Budget Deficit Grows As Revenue Drops
After the biggest tax increase in the state’s history and a built-in surplus, some lawmakers never expected to be dealing with another budget deficit so soon. But that’s exactly where they found themselves Monday.
State budget analysts from both Gov. Dannel P. Malloy’s Office of Policy and Management and the legislature’s nonpartisan Office of Fiscal Analysis estimated Monday that the state would end the year with a $275 million to $285 million budget deficit. Revenue, according to budget analysts, dipped about $150 million this year.
“Nothing has changed. It’s not the path less taken. It’s exactly where we were two years ago,” House Minority Leader Lawrence Cafero, R-Norwalk, said.
The deficit is large enough to require Malloy to submit a budget mitigation plan to the General Assembly and it has the administration reminding people that last year the state was facing a $3.6 billion deficit.
“While today’s drop in estimated revenue is disappointing, the fact remains that we’ve solved more than 94 percent of the budget shortfall,” Ben Barnes, secretary of the Office of Policy and Management said in a statement. “And let’s be clear about one thing: we will end the current fiscal year in the black.”
Barnes attributed the budget deficit largely to a $147 million decrease in income tax receipts.
“To put these numbers in perspective, our estimated deficit is equal to approximately 1 percent of general fund expenditures,” Barnes said. “In November of 2010, we faced a deficit that was 17 times greater. Clearly, we have made real progress in tackling the immense problems left on our doorstep long before we moved in.”
Outside his capitol office, Barnes said the administration will be asking the General Assembly to delay paying the $222 million it reserved to pay off the borrowing it did to balance the budget in 2009. In that year, the legislature borrowed close to $1 billion to balance its budget and promised to use any surplus funds in future years to pay off the borrowing. Malloy panned the move on the campaign trail.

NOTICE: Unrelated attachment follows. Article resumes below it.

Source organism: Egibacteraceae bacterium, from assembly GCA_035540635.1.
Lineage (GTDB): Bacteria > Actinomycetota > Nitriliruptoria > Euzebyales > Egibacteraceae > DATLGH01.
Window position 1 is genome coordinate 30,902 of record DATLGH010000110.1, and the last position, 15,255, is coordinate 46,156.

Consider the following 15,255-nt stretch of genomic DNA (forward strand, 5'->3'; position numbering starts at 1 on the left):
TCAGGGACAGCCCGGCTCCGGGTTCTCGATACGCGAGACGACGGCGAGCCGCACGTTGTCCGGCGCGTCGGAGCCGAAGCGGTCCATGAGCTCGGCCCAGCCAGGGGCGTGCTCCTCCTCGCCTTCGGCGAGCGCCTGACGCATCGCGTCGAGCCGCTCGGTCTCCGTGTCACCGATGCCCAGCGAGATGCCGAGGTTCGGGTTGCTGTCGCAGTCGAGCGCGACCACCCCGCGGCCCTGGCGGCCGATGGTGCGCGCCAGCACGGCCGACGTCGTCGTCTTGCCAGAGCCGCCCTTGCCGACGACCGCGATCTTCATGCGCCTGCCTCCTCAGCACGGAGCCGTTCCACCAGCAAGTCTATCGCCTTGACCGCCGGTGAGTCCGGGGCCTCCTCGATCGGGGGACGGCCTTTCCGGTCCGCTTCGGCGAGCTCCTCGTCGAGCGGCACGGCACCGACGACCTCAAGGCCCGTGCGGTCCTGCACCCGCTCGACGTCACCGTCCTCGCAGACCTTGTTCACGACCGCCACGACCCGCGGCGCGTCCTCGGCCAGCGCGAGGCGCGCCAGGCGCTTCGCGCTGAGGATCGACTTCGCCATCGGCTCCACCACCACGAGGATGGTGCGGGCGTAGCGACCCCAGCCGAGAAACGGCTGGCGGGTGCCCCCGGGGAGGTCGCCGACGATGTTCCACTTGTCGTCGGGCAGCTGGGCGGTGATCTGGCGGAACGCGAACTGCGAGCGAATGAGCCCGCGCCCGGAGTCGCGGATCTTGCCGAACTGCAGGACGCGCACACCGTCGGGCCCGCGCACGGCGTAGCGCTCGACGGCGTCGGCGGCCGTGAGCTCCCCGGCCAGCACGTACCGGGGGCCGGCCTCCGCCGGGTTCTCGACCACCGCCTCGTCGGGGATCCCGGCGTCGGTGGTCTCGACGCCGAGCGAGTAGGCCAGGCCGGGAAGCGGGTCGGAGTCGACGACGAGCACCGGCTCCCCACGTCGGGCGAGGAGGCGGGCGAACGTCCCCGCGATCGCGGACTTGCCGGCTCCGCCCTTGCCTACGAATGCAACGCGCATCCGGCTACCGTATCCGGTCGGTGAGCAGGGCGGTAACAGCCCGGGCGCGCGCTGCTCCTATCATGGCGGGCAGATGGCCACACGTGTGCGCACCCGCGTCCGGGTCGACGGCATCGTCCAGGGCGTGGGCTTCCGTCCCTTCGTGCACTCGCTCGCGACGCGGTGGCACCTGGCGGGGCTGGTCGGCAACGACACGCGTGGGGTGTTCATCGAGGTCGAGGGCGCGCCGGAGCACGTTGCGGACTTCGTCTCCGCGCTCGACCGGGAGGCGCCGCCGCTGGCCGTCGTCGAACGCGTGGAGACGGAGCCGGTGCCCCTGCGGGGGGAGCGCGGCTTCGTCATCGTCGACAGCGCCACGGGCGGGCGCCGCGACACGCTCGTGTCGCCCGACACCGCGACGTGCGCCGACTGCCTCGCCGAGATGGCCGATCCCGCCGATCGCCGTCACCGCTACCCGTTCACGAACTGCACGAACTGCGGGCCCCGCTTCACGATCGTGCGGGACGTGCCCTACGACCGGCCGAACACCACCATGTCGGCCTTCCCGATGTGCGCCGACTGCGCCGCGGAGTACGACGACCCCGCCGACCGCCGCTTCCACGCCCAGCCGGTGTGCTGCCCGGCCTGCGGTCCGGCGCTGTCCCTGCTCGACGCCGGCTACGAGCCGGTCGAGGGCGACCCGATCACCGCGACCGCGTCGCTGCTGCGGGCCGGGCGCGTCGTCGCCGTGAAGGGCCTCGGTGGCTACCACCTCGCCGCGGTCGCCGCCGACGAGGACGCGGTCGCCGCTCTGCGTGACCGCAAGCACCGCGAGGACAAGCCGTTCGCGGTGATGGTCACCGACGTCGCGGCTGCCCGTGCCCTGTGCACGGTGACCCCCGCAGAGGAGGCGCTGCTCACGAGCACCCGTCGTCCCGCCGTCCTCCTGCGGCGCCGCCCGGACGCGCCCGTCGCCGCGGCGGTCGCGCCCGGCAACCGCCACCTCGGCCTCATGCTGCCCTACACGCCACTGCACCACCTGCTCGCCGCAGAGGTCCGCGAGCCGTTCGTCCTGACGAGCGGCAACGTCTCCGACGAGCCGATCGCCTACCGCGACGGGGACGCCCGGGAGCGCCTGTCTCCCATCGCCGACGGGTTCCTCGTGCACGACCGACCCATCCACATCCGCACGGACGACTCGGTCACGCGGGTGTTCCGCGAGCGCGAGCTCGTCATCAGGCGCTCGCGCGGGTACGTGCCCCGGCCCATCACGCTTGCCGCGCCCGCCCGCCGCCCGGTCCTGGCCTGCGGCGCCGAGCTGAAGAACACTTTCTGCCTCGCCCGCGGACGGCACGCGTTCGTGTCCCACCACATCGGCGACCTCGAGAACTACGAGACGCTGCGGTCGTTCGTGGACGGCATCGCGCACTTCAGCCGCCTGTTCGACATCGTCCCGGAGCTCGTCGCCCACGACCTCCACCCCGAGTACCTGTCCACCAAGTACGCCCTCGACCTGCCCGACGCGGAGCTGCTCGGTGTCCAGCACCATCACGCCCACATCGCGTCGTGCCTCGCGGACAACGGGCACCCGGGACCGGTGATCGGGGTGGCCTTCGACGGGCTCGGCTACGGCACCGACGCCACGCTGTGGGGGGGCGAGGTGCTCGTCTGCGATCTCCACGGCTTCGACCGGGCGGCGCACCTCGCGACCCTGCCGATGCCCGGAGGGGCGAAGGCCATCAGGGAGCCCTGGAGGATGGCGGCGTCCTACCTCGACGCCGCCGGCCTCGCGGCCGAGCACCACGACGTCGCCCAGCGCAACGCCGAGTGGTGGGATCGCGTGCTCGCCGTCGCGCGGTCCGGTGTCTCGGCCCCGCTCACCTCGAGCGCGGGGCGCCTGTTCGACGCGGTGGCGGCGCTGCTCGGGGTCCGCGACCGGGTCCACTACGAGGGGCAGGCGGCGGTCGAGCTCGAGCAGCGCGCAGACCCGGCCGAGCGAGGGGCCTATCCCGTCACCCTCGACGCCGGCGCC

Since the Economic Recovery Notes don’t need to be paid off immediately, Barnes said the state can take its time making the payments without injury to the state’s finances. But Barnes will need the approval of lawmakers to do it.
“This strategy will allow state government to use money saved to pay down debt early to cover the unexpected revenue shortfall, so that we won’t be forced to cut essential services for Connecticut’s most vulnerable residents,” Barnes said. “We will continue to pay down the ERNs in accordance with the required repayment schedule.”
Cafero called the proposal a “gimmick” and he reminded reporters Monday that Malloy “railed against” such gimmicks when he took office in January 2011.
“I hope Connecticut’s experience with the first two years of the Malloy administration puts to rest once and for all the idea that government can simply tax its way out of a fiscal crisis,” Sen. Minority Leader John McKinney, R-Fairfield, said in a statement.
“When you try to balance a budget on revenue alone it doesn’t work. They’re too volatile,” Cafero said.
He said the Malloy administration needs to stop talking about the problem it faced when it walked in the door and it needs to take responsibility for a budget it proposed and implemented.
“Admit that you failed and let’s go back to the drawing board,” Cafero added.
The bad budget news creates an even bigger problem for fiscal year 2013. It means that the budget Malloy proposed Feb. 8 — which included an increase in education spending — and the legislature’s Appropriations Committee budget are both out of balance.
The General Assembly and Barnes will be hustling in the last week of the legislative session to figure out how to balance and pass the 2013 budget before adjournment May 9.
Rep. Toni Walker, co-chairwoman of the Appropriations Committee, said she will be going over the various budget scenarios. She admitted there is policy “we will have to change or not enact at this time because of budgetary issues.”
The biggest of which may be the education reform proposal.
“What do we do with education?” Walker said. “That’s a $128 million new policy.”
The question about whether the General Assembly is prepared to give Malloy the power to delay the payments on the Economic Recovery Notes is an issue for legislative leadership, Walker said.
Asked if it was an easier solution to the state’s budget woes than spending cuts, Walker replied: “Simple solutions don’t always translate to something that easy.”